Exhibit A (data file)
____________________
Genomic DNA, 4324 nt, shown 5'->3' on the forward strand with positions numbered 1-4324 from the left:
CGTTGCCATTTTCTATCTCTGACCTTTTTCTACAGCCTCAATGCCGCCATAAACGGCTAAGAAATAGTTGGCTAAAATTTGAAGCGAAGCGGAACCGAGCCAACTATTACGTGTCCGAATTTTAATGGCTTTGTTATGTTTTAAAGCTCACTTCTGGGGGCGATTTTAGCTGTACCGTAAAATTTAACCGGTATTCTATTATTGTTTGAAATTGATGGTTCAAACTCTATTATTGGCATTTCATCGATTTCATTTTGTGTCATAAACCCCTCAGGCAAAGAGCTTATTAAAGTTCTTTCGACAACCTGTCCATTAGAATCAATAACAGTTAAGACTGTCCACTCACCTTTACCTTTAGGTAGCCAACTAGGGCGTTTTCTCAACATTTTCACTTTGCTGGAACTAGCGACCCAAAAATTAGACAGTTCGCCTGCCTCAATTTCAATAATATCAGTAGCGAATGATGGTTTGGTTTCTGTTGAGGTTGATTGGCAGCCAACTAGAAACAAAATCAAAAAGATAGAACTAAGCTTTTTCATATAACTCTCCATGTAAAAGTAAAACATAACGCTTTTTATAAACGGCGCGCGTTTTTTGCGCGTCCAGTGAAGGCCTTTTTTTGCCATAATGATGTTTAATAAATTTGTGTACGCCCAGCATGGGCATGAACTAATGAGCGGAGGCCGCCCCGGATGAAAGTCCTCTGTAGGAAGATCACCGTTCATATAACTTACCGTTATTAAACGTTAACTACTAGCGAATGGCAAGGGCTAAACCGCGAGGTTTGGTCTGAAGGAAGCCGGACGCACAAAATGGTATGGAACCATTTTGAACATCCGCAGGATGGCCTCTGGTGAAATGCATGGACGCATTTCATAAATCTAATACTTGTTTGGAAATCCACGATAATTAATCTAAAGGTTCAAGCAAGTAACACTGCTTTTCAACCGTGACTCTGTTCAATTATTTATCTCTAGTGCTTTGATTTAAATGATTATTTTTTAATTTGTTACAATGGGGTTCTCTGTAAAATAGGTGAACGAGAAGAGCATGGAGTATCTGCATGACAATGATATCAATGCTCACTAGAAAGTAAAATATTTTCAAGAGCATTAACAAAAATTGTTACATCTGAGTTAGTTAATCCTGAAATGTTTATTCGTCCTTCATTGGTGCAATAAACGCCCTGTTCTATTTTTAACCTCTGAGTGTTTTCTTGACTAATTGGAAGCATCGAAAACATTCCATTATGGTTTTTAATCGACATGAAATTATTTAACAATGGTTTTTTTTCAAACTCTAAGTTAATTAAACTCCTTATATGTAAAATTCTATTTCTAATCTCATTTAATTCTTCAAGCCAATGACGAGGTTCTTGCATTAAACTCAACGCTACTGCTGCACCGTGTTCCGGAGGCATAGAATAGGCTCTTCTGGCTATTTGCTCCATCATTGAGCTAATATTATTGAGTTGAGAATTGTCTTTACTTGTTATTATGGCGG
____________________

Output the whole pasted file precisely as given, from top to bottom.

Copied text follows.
Genomic DNA, 4324 nt, shown 5'->3' on the forward strand with positions numbered 1-4324 from the left:
CGTTGCCATTTTCTATCTCTGACCTTTTTCTACAGCCTCAATGCCGCCATAAACGGCTAAGAAATAGTTGGCTAAAATTTGAAGCGAAGCGGAACCGAGCCAACTATTACGTGTCCGAATTTTAATGGCTTTGTTATGTTTTAAAGCTCACTTCTGGGGGCGATTTTAGCTGTACCGTAAAATTTAACCGGTATTCTATTATTGTTTGAAATTGATGGTTCAAACTCTATTATTGGCATTTCATCGATTTCATTTTGTGTCATAAACCCCTCAGGCAAAGAGCTTATTAAAGTTCTTTCGACAACCTGTCCATTAGAATCAATAACAGTTAAGACTGTCCACTCACCTTTACCTTTAGGTAGCCAACTAGGGCGTTTTCTCAACATTTTCACTTTGCTGGAACTAGCGACCCAAAAATTAGACAGTTCGCCTGCCTCAATTTCAATAATATCAGTAGCGAATGATGGTTTGGTTTCTGTTGAGGTTGATTGGCAGCCAACTAGAAACAAAATCAAAAAGATAGAACTAAGCTTTTTCATATAACTCTCCATGTAAAAGTAAAACATAACGCTTTTTATAAACGGCGCGCGTTTTTTGCGCGTCCAGTGAAGGCCTTTTTTTGCCATAATGATGTTTAATAAATTTGTGTACGCCCAGCATGGGCATGAACTAATGAGCGGAGGCCGCCCCGGATGAAAGTCCTCTGTAGGAAGATCACCGTTCATATAACTTACCGTTATTAAACGTTAACTACTAGCGAATGGCAAGGGCTAAACCGCGAGGTTTGGTCTGAAGGAAGCCGGACGCACAAAATGGTATGGAACCATTTTGAACATCCGCAGGATGGCCTCTGGTGAAATGCATGGACGCATTTCATAAATCTAATACTTGTTTGGAAATCCACGATAATTAATCTAAAGGTTCAAGCAAGTAACACTGCTTTTCAACCGTGACTCTGTTCAATTATTTATCTCTAGTGCTTTGATTTAAATGATTATTTTTTAATTTGTTACAATGGGGTTCTCTGTAAAATAGGTGAACGAGAAGAGCATGGAGTATCTGCATGACAATGATATCAATGCTCACTAGAAAGTAAAATATTTTCAAGAGCATTAACAAAAATTGTTACATCTGAGTTAGTTAATCCTGAAATGTTTATTCGTCCTTCATTGGTGCAATAAACGCCCTGTTCTATTTTTAACCTCTGAGTGTTTTCTTGACTAATTGGAAGCATCGAAAACATTCCATTATGGTTTTTAATCGACATGAAATTATTTAACAATGGTTTTTTTTCAAACTCTAAGTTAATTAAACTCCTTATATGTAAAATTCTATTTCTAATCTCATTTAATTCTTCAAGCCAATGACGAGGTTCTTGCATTAAACTCAACGCTACTGCTGCACCGTGTTCCGGAGGCATAGAATAGGCTCTTCTGGCTATTTGCTCCATCATTGAGCTAATATTATTGAGTTGAGAATTGTCTTTACTTGTTATTATGGCGG